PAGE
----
Genome-Scale Mapping of Escherichia coli σ54 Reveals Widespread, Conserved Intragenic Binding.

Bonocora RP, Smith C, Lapierre P, Wade JT - PLoS Genet. (2015)

σ54 binds conserved sites in Salmonella enterica.Targeted validation of predicted σ54 binding sites in S. enterica. Enrichment (occupancy units) at predicted σ54 binding sites in S. enterica was measured by ChIP-qPCR with anti-σ54 (black bars) or no antibody (white bars). The cognate promoter IDs (Tables 1 & 2) are indicated in parentheses. Error bars represent the standard deviation from three independent biological replicates. Significant differences between wild-type and ΔrpoN values are indicated (*p ≤ 0.05, **p ≤ 0.01, ***p ≤ 0.001). Note that the y-axis scale differs for first five regions indicated. Underlined genes indicate σ54 binding sites previously identified by [14].
© Copyright Policy
Related In: Results  -  Collection

License
Show All Figures
getmorefigures.php?uid=PMC4591121&req=5

pgen.1005552.g009: σ54 binds conserved sites in Salmonella enterica.Targeted validation of predicted σ54 binding sites in S. enterica. Enrichment (occupancy units) at predicted σ54 binding sites in S. enterica was measured by ChIP-qPCR with anti-σ54 (black bars) or no antibody (white bars). The cognate promoter IDs (Tables 1 & 2) are indicated in parentheses. Error bars represent the standard deviation from three independent biological replicates. Significant differences between wild-type and ΔrpoN values are indicated (*p ≤ 0.05, **p ≤ 0.01, ***p ≤ 0.001). Note that the y-axis scale differs for first five regions indicated. Underlined genes indicate σ54 binding sites previously identified by [14].
Mentions: The sequence-based phylogenetic analysis described above predicted that many of the σ54 sites we detected in E. coli are functionally conserved in Salmonella enterica. To test this prediction, we used ChIP-qPCR to measure association of σ54 with 14 sites in Salmonella enterica serovar Typhimurium that were predicted on the basis of sequence conservation. Only five of these sites are in the classical “outside sense” orientation (intergenic, oriented towards a gene). As a control, we performed ChIP-qPCR without antibody. In all cases, we detected robust association of σ54, dependent upon the presence of antibody in the ChIP (Fig 9). We conclude that many intragenic σ54 binding sites are functionally conserved in S. enterica. Moreover, these data validate the sequence-based predictions of conservation (Fig 8).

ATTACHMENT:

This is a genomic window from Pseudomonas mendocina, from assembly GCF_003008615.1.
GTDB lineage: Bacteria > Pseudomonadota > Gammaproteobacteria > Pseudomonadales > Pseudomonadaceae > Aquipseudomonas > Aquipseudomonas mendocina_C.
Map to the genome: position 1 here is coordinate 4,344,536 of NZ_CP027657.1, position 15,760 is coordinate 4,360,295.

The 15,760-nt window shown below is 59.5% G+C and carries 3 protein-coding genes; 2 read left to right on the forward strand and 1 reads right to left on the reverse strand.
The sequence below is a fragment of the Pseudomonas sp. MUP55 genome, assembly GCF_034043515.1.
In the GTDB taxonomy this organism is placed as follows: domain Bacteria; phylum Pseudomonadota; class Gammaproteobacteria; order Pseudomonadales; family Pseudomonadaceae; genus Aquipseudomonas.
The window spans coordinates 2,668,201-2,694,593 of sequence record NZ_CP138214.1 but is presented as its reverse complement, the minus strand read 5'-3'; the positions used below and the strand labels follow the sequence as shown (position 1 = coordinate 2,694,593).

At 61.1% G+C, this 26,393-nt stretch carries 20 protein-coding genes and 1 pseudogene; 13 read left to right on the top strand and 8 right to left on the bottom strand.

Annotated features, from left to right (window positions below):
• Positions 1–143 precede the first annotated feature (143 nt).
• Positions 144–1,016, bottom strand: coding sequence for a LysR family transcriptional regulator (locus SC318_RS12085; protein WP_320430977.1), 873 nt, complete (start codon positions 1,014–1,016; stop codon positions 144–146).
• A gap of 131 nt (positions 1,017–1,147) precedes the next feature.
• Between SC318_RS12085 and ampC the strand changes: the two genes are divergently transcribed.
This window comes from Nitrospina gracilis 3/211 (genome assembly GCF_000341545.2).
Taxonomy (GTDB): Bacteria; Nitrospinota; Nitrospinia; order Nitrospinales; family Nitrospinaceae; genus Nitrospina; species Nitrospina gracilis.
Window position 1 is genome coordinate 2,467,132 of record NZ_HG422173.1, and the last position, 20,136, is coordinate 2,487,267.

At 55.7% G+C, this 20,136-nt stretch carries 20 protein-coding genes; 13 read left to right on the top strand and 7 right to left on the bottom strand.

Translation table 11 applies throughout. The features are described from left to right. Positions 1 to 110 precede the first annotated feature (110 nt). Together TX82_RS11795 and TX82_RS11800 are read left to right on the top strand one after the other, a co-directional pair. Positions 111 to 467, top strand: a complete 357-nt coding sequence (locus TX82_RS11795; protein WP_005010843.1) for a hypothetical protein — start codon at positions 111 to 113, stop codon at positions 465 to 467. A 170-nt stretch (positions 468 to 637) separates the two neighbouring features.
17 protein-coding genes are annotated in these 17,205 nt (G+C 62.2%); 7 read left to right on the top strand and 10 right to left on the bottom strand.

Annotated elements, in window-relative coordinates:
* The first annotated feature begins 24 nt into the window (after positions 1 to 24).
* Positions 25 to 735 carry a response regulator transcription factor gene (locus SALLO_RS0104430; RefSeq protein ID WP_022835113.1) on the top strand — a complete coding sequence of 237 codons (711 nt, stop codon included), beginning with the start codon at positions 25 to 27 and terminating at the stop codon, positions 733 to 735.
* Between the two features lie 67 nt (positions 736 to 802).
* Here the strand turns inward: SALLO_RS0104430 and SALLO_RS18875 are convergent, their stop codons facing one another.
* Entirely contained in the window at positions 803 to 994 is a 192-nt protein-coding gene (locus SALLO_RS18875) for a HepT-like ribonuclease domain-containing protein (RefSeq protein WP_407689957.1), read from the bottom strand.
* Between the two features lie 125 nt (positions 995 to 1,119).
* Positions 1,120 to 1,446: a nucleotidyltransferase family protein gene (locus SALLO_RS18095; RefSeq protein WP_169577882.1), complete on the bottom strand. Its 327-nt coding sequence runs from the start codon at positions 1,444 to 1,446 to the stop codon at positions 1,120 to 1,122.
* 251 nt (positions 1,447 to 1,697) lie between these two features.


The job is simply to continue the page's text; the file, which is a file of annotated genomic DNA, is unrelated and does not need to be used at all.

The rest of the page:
Bottom Line: Strikingly, the majority of σ54 binding sites are located inside genes.We conclude that many intragenic σ54 binding sites are likely to be functional.Consistent with this assertion, we identify three conserved, intragenic σ54 promoters that drive transcription of mRNAs with unusually long 5' UTRs.

View Article: PubMed Central - PubMed

Affiliation: Wadsworth Center, New York State Department of Health, Albany, New York, United States of America.

ABSTRACT
Bacterial RNA polymerases must associate with a σ factor to bind promoter DNA and initiate transcription. There are two families of σ factor: the σ70 family and the σ54 family. Members of the σ54 family are distinct in their ability to bind promoter DNA sequences, in the context of RNA polymerase holoenzyme, in a transcriptionally inactive state. Here, we map the genome-wide association of Escherichia coli σ54, the archetypal member of the σ54 family. Thus, we vastly expand the list of known σ54 binding sites to 135. Moreover, we estimate that there are more than 250 σ54 sites in total. Strikingly, the majority of σ54 binding sites are located inside genes. The location and orientation of intragenic σ54 binding sites is non-random, and many intragenic σ54 binding sites are conserved. We conclude that many intragenic σ54 binding sites are likely to be functional. Consistent with this assertion, we identify three conserved, intragenic σ54 promoters that drive transcription of mRNAs with unusually long 5' UTRs.

No MeSH data available.


Related in: MedlinePlus